It is the aim of the paper to compare how Southern European democracies have reacted to past authoritarian regimes. In recent years the agenda of how 'to deal with the past' has become increasingly associated with the quality of contemporary democracies. Many years after the process of authoritarian breakdown, consolidated democracies revisit the past either symbolically, to overcome historical legacies, or sometimes to punish the elites associated with previous authoritarian regimes. New factors like international environment, conditionality, party cleavages, memory cycles and commemorations, politics of apology, and others, do sometimes bring the past back into the political arena. It is the object of the contributors to this volume to compare how Southern European democracies have reacted to past authoritarian regimes. The paper has two sections. In the first we seek to frame the concepts of authoritarian legacies, transitional justice and the politics of the past as they are applied here. In the second we analyse the forms of transitional justice that were present during the processes of democratisation in Southern Europe.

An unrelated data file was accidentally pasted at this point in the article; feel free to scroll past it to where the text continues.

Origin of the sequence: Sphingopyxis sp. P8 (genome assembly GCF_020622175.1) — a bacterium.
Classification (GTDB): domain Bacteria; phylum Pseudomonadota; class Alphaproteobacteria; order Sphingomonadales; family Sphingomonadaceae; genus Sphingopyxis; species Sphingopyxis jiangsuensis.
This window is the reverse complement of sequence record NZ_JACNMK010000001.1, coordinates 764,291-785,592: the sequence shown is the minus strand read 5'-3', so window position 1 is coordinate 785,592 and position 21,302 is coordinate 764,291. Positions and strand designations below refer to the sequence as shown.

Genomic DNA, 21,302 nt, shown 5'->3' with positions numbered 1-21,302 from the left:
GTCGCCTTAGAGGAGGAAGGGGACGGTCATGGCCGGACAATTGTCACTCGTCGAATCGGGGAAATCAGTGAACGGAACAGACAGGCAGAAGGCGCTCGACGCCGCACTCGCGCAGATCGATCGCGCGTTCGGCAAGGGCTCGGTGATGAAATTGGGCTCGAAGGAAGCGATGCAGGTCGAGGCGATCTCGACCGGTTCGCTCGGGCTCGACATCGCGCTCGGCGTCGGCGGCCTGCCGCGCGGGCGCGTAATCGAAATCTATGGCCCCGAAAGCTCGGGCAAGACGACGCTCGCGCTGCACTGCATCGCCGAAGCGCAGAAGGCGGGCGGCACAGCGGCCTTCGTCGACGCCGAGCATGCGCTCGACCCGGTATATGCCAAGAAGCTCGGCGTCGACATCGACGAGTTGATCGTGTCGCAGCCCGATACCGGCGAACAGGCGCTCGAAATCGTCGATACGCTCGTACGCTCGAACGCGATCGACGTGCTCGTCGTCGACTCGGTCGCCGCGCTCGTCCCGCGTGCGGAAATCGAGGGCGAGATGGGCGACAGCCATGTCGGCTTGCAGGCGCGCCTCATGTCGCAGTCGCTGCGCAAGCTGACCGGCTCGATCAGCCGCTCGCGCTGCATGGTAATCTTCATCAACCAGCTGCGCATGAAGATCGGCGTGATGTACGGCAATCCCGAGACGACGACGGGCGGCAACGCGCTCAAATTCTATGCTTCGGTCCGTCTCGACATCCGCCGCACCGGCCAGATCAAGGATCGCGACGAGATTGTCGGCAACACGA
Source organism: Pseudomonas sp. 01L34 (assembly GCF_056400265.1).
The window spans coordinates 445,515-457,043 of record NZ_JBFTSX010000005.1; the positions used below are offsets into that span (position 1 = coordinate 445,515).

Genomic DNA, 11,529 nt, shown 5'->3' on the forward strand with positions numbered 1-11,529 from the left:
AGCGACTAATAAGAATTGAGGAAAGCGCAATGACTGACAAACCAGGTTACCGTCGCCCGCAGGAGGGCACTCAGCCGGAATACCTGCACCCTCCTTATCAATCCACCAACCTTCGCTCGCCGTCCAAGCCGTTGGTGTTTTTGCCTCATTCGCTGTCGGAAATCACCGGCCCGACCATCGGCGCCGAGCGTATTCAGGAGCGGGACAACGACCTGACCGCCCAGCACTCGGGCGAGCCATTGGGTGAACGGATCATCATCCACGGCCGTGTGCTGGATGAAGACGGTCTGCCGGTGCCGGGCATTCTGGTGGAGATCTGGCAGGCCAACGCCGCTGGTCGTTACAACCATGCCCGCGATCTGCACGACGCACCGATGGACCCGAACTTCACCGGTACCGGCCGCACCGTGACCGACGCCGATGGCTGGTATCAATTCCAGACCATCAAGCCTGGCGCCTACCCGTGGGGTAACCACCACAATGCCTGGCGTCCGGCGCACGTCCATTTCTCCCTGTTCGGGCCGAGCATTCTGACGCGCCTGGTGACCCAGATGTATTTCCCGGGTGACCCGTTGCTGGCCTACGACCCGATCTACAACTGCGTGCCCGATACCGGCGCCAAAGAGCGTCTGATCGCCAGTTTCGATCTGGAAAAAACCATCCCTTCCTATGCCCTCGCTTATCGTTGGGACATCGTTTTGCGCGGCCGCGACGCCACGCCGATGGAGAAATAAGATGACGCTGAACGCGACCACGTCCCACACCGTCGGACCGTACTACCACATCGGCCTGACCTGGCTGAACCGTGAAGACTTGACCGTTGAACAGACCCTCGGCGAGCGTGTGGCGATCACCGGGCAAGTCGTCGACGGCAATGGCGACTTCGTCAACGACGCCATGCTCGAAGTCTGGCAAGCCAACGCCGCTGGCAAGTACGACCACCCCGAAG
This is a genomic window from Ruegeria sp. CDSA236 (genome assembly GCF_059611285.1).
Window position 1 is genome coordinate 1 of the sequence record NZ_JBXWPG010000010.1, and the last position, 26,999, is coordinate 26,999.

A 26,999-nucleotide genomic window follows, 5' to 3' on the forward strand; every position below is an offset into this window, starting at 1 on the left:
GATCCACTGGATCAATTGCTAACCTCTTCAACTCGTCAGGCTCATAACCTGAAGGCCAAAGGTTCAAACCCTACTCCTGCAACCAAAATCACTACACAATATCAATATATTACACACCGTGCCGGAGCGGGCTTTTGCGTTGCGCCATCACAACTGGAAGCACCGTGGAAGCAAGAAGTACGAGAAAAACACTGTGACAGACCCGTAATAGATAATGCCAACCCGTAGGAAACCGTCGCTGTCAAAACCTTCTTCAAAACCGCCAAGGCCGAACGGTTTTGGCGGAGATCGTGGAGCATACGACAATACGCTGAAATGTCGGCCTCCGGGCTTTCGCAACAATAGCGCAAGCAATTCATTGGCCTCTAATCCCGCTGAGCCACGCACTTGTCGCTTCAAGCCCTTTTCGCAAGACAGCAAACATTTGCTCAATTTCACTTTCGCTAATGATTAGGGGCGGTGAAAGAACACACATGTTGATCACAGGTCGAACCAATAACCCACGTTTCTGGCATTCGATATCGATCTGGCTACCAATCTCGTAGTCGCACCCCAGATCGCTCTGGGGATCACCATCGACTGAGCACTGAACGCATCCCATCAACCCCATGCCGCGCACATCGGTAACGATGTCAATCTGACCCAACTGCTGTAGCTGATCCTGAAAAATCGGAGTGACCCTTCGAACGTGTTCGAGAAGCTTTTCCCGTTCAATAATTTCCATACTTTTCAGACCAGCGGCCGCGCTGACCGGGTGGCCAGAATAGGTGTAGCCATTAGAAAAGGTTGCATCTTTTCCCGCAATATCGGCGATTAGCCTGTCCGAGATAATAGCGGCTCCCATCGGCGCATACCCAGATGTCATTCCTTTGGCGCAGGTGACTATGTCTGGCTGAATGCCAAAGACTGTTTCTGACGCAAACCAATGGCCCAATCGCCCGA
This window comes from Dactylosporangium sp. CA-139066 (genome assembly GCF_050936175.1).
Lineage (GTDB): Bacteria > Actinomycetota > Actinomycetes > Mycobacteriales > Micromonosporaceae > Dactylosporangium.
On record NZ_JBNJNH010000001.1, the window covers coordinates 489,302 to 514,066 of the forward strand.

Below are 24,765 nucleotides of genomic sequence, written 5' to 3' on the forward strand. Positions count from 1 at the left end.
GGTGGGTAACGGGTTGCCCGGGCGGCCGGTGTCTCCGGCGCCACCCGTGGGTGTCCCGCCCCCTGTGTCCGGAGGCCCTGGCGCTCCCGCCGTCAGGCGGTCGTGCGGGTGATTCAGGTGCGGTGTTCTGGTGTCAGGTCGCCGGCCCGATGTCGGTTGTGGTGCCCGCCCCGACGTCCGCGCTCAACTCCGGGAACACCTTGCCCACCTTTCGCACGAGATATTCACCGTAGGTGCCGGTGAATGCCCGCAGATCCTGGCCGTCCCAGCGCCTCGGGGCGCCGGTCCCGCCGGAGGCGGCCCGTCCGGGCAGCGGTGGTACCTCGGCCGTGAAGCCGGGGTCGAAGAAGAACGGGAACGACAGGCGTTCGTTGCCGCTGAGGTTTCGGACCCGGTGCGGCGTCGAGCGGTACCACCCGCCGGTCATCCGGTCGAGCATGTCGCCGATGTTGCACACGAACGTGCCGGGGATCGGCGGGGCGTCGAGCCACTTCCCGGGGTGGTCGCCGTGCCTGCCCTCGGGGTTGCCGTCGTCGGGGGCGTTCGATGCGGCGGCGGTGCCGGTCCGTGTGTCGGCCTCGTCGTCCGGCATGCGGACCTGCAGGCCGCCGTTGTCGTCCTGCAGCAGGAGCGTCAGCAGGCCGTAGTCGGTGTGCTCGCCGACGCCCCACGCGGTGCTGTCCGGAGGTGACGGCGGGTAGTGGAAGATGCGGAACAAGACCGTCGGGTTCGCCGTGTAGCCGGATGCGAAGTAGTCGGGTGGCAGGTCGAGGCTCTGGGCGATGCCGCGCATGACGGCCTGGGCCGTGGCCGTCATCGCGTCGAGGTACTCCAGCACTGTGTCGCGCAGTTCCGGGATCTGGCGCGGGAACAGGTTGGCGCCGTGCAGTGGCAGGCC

Visiting Professor, New York University
Research Professor, Institute of Social Science, University of Lisbon